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Characteristics of Indian Economy

Indian economy is a developing economy in which Agriculture is the back bone of Indian
economic. 60% of Indias population are on the below poverty line. Mineral resources are not
fully utilized. We are selling iron ore by trucks and getting blades by packets. Majority of the
people of India are leading a poverty line. Indian economic is affected by it. Countries which are
on the part of progress and which have their potential for development are called developing
economic. So India is termed as developing economic by modern views.
The important features of Indian economic:
1. Low per capita income:
Developing economy is characterized by low per capital income. India per capital income is very
low as compared to the advanced countries. This trend of difference of per capita income
between developing and advanced countries is gradually increasing in present times. India not
only the per capita income is low but also the income is unequally distributed. This maldistribution of income and wealth makes the problem of poverty in ore critical and acute and
stands an obstacle in the process of economic progress.
The per capita net national income (NNI) of India at current prices during 2014-15 is estimated
at 87,748 Indian rupees as compared to 80,388 INR for the year 2013-14.
According to International Monetary Fund World Economic Outlook (April-2015), India is at
145th position in term of GDP (nominal) per capita. Per capita income of India is 6.69 times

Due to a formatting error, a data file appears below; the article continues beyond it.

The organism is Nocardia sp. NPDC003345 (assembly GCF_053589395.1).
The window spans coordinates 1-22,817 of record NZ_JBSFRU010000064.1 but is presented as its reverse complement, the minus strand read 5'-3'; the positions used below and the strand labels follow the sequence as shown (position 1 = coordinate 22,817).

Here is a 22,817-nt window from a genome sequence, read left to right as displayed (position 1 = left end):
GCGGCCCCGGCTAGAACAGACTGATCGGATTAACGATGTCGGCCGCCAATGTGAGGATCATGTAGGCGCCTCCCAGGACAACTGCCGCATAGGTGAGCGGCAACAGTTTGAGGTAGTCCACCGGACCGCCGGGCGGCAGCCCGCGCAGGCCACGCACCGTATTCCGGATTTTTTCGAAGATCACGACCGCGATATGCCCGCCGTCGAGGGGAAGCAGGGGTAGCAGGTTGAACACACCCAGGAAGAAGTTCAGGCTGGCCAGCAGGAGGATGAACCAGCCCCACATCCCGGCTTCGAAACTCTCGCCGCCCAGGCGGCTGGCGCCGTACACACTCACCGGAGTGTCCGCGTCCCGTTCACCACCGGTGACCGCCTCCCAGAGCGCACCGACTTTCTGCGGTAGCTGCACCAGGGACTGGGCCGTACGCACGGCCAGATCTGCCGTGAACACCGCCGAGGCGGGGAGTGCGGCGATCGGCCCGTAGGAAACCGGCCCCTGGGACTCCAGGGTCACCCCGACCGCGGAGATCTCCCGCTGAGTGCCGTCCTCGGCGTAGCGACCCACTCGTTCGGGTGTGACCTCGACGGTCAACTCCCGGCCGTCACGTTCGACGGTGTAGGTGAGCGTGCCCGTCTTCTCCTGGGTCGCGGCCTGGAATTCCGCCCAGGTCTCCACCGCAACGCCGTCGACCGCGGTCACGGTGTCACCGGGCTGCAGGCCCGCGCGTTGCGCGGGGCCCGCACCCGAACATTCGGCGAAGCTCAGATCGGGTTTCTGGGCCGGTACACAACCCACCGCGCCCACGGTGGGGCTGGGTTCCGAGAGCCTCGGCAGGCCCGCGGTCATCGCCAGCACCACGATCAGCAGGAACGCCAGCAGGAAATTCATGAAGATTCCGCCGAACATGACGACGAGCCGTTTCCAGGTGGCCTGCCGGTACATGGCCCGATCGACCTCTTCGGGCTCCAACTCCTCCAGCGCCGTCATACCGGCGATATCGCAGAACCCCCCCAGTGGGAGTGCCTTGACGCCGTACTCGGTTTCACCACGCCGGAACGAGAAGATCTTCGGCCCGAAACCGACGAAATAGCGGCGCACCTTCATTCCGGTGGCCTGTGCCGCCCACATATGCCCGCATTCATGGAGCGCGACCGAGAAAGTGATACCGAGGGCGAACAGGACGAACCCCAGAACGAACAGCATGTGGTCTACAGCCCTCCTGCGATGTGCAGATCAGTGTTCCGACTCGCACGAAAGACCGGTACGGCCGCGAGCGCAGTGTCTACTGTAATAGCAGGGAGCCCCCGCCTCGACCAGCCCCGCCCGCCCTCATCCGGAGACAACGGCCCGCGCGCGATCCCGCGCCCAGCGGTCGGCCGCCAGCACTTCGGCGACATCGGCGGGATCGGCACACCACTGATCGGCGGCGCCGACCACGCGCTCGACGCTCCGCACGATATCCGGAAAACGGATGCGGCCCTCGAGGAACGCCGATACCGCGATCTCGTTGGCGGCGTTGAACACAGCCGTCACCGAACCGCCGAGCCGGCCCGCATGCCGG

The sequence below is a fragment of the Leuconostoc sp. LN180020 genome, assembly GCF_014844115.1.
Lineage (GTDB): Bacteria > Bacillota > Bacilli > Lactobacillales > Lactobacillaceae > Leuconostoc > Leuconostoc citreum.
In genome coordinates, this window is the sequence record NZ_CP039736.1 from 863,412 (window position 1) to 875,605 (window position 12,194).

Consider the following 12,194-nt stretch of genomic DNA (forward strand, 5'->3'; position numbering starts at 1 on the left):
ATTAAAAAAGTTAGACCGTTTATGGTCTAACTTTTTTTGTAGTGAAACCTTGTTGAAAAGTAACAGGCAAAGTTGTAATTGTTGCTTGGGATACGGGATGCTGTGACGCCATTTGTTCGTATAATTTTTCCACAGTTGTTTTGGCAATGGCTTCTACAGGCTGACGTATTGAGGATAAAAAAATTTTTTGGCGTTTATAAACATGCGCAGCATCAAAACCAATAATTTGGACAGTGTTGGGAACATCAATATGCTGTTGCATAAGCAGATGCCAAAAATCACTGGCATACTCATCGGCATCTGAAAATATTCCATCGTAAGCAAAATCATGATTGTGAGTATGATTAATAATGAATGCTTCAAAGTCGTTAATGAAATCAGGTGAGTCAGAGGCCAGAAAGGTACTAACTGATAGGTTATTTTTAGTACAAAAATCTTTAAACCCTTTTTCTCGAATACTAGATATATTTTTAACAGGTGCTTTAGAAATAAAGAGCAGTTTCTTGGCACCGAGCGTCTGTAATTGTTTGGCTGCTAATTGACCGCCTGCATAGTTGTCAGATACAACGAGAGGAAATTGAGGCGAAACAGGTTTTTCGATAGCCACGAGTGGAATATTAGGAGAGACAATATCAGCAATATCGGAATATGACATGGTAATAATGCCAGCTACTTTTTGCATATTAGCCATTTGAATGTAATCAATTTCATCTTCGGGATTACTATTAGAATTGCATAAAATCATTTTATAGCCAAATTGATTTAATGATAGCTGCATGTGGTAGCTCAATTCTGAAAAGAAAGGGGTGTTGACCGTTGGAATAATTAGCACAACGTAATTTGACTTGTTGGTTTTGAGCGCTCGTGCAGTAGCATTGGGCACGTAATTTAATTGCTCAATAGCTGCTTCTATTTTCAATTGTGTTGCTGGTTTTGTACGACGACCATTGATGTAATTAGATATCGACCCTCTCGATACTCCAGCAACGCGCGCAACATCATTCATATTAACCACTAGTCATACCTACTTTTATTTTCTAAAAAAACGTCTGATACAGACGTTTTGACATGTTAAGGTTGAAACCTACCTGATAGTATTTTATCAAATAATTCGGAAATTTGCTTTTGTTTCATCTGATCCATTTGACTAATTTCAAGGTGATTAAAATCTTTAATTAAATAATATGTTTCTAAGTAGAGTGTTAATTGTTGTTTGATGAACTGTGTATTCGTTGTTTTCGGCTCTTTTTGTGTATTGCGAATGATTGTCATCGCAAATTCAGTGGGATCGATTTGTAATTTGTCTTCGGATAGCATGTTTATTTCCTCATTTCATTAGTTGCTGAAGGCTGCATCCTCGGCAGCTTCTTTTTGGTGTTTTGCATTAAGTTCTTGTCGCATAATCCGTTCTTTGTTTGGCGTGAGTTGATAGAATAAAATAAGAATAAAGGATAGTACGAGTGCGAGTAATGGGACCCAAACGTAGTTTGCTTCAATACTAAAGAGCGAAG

lower than world's average around of $10,880. The Gross Domestic Product per capita in the
United States was last recorded at 46405.26 US dollars in 2014. The GDP per Capita in the
United States is equivalent to 367 percent of the world's average.
2. Heavy Population Pressure:
The Indian economy is facing the problem population explosion. It is the second highest
populated country China being the first.. All the developing countries are characterized by high
birth rate which stimulates the growth of population; the fast rate of growth of population
necessitates a higher rate of economic growth to maintain the same standard of living.



Expected Pop.

1 China



2 India





3 United States

4 Indonesia



5 Brazil



6 Pakistan



7 Nigeria



8 Bangladesh



9 Russia



10 Japan



TOP TEN Countries



Rest of the World






3. Pre-dominance of Agriculture:
Occupational distribution of population in India clearly reflects the backwardness of the
economy. One of the basis characteristics of an developing economy is that agriculture
contributes a very large portion in the national income and a very high proportion of working
population is engaged in agriculture.
GDP of agriculture and allied sectors in India was recorded at US$ 156.1 billion in FY14
According to the advanced estimates of Central Statistical Organisation, agriculture and allied
sector recorded a growth of 3.6 per cent in FY14
From FY07 14, agriculture and its allied services grew at a CAGR of 2.8 per cent
Agriculture is the primary source of livelihood for about 58 per cent of India's population
4. Unemployment:
There is larger unemployed and under employment is another important feature of Indian
economy. In developing countries labor is an abundant factor. It is not possible to provide gainful
employment the entire population. Lack of job opportunities and disguised unemployed is
created in the agriculture fields. There deficiency of capital formation.

Unemployment Rate in India decreased to 4.90 percent in 2013 from 5.20 percent in 2012.
Unemployment Rate in India averaged 7.32 percent from 1983 until 2013, reaching an alltime high of 9.40 percent in 2009 and a record low of 4.90 percent in 2013. Unemployment